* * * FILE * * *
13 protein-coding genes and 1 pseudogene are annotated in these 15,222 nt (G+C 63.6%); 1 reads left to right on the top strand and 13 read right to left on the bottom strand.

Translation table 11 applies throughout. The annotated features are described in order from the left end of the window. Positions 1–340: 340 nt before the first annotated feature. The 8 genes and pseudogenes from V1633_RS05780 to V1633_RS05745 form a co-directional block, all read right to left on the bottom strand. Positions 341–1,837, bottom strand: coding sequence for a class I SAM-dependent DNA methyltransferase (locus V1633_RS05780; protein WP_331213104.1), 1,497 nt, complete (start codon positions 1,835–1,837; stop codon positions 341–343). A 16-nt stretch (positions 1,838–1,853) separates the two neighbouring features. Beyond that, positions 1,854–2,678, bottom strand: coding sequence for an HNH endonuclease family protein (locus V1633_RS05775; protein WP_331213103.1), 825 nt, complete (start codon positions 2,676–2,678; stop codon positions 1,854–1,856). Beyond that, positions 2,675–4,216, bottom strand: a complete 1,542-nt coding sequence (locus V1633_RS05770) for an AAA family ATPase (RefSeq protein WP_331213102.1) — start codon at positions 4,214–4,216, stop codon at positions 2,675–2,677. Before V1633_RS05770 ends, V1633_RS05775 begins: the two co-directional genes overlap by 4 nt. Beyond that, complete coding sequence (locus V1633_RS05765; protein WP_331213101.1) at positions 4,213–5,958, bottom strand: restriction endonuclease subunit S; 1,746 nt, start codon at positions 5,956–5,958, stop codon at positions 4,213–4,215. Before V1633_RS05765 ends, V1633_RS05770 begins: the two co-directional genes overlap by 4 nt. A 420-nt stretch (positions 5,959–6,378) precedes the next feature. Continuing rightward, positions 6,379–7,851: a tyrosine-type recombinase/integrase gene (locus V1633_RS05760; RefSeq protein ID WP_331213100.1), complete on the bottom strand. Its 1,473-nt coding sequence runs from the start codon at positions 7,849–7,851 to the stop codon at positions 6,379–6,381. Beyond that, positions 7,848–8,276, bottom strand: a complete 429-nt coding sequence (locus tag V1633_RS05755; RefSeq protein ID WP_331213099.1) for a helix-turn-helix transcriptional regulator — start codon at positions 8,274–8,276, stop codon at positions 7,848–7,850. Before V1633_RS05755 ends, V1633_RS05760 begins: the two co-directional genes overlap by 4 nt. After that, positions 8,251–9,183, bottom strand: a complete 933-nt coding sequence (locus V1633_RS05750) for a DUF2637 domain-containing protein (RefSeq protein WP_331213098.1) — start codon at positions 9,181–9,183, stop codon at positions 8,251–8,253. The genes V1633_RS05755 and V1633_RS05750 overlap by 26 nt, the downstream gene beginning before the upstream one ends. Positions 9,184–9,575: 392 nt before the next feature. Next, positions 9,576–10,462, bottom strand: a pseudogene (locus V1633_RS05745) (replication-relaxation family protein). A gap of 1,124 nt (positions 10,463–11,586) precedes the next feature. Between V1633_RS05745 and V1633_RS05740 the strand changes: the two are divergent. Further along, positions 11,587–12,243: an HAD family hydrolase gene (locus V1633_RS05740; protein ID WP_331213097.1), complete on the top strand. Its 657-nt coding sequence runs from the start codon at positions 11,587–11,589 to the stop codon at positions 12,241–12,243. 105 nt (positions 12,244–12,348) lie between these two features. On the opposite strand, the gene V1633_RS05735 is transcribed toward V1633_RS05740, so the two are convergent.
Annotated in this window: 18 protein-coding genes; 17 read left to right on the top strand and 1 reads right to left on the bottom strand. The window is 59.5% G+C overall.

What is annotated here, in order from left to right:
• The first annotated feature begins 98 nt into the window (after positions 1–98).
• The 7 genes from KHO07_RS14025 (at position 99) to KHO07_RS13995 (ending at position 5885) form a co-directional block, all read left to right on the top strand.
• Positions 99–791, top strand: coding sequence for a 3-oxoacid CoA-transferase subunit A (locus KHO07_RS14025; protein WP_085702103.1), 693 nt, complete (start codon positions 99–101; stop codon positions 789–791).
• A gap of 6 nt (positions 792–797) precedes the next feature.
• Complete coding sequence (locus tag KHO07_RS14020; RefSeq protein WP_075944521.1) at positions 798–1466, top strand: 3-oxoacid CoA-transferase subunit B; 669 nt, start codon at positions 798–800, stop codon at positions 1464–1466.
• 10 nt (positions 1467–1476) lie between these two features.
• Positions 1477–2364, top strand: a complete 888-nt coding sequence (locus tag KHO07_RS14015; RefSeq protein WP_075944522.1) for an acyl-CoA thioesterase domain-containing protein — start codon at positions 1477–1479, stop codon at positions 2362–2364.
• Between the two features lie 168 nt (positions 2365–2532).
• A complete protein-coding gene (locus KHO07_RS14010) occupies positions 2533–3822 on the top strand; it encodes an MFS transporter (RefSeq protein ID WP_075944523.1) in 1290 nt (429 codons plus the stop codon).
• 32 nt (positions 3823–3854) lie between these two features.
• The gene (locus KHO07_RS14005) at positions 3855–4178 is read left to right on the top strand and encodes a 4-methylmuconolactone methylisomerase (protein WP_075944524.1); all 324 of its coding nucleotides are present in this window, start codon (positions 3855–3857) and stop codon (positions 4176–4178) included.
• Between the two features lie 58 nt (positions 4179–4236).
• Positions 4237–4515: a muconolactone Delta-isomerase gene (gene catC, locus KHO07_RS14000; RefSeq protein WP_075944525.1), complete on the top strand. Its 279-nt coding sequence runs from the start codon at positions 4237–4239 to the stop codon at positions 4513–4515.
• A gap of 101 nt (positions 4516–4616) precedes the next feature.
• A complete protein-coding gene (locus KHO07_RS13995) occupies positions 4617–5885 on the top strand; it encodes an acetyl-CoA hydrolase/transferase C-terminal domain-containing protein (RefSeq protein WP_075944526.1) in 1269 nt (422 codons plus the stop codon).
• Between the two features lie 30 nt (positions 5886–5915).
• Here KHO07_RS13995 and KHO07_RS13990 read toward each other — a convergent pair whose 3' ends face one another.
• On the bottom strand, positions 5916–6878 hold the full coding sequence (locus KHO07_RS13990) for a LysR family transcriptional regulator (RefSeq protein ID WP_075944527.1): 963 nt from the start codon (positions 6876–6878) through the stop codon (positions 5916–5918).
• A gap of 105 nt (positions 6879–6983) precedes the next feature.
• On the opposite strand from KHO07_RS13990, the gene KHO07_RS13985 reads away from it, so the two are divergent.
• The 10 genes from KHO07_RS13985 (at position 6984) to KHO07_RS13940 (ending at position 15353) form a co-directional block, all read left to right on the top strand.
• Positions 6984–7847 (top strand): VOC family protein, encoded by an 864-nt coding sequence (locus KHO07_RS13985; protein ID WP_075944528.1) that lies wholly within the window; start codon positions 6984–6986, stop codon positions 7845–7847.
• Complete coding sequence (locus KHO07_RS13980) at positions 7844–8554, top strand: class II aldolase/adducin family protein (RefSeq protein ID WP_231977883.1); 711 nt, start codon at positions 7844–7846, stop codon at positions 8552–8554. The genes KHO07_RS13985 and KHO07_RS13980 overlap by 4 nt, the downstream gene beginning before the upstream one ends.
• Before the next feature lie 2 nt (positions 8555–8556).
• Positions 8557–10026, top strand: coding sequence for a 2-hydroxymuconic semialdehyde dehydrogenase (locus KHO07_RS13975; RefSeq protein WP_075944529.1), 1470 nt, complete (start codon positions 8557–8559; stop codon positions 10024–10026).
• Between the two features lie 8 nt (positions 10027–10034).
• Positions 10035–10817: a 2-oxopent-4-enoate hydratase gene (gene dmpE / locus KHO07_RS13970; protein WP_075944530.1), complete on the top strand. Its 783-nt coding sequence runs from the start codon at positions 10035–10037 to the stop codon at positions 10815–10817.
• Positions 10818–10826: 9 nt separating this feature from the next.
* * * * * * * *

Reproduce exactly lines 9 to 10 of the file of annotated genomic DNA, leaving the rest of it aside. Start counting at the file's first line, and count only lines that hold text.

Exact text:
• Complete coding sequence (locus tag KHO07_RS14020; RefSeq protein WP_075944521.1) at positions 798–1466, top strand: 3-oxoacid CoA-transferase subunit B; 669 nt, start codon at positions 798–800, stop codon at positions 1464–1466.
• 10 nt (positions 1467–1476) lie between these two features.